By Jack Newman for MailOnline
Germany’s most-important river is running dry as Europe suffers through a drought that is on course to become its worst in 500 years, with terrifying wildfires burning once again in France.
Water levels in the Rhine – which carries 80 per cent of all goods transported by water in Germany, from its industrial heartlands to Dutch ports – are now so low that it could become impassable to barges later this week, threatening vital supplies of oil and coal that the country is relying upon as Russia turns off the gas tap.
The Rhine is already lower than it was at the same point in 2018, when Europe suffered its last major drought. That year, the river ended up closing to goods vessels for 132 days, almost triggering a recession. Costs to transport goods by river this year have already risen five-fold as barges limit their capacity to stay afloat.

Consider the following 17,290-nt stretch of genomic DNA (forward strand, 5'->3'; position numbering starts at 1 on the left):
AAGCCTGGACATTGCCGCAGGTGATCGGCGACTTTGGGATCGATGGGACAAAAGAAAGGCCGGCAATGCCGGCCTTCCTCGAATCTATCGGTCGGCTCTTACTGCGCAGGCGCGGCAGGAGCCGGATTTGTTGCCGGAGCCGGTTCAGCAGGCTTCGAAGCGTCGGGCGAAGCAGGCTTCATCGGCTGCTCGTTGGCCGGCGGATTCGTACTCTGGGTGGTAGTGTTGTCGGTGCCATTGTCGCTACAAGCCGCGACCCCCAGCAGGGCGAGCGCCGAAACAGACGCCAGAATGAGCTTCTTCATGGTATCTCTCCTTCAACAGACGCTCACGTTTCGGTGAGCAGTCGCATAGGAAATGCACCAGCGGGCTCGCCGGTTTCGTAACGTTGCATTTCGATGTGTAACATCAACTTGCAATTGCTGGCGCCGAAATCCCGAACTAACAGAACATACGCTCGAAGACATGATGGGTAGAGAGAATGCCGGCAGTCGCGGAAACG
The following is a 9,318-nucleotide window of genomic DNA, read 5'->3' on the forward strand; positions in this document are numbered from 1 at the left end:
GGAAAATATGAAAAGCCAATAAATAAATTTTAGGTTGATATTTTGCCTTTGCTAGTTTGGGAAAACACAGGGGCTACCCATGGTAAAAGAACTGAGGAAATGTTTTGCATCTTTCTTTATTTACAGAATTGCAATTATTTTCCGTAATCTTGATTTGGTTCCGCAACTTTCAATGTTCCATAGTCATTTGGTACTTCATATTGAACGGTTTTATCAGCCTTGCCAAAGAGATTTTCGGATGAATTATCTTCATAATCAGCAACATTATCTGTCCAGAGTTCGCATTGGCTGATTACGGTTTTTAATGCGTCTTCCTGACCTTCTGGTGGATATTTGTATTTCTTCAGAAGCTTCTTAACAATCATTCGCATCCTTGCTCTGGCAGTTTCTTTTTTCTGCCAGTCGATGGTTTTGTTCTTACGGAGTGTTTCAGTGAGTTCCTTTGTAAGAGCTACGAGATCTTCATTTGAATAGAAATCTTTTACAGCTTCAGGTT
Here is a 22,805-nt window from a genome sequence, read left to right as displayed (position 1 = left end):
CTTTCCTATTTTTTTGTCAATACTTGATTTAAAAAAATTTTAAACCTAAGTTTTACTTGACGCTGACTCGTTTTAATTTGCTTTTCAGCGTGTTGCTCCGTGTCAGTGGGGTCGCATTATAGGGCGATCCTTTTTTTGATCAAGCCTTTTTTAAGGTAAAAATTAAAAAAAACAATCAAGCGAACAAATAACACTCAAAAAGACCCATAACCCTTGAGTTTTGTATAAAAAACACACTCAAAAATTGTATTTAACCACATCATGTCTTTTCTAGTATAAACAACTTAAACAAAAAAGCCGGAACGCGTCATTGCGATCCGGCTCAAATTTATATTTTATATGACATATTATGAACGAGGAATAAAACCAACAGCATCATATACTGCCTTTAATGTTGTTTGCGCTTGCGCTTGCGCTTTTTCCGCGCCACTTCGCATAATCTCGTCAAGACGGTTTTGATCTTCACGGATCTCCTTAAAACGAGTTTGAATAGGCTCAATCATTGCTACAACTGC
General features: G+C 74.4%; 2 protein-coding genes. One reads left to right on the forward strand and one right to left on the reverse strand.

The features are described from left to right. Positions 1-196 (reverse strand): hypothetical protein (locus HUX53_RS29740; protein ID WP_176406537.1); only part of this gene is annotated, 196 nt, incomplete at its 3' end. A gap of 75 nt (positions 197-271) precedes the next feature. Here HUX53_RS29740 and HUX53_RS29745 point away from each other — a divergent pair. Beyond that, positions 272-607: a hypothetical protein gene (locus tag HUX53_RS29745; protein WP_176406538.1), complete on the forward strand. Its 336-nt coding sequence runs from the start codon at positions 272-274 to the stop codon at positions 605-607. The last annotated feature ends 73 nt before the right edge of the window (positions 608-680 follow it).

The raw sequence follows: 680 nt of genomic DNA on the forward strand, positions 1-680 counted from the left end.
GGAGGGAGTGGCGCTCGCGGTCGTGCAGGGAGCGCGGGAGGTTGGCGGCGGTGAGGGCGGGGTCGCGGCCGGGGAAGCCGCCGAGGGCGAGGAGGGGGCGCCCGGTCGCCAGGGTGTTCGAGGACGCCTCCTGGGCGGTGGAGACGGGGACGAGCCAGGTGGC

Economists estimate the disruption could knock as much as half a percentage point off Germany’s overall economic growth this year, with experts warning the country was facing recession due to an energy crisis even before the drought hit.
Andrea Toreti, senior researcher at the European Commission’s Joint Research Centre, said: ‘We haven’t analysed fully [this] event, but based on my experience I think that this is perhaps even more extreme than in 2018.
‘2018 was so extreme that looking back at this list of the last 500 years, there were no other events similar.’
Meanwhile wildfires are once again ripping their way across France, torching an area that was already badly-hit as temperatures soared to record levels last month.
The Rhine river – Germany’s most-important waterway – is running so low that it may soon become impassable to barges, threatening huge economic damage
Transport vessels cruise past the partially dried riverbed of the Rhine river in Bingen, Germany, amid the ongoing droughts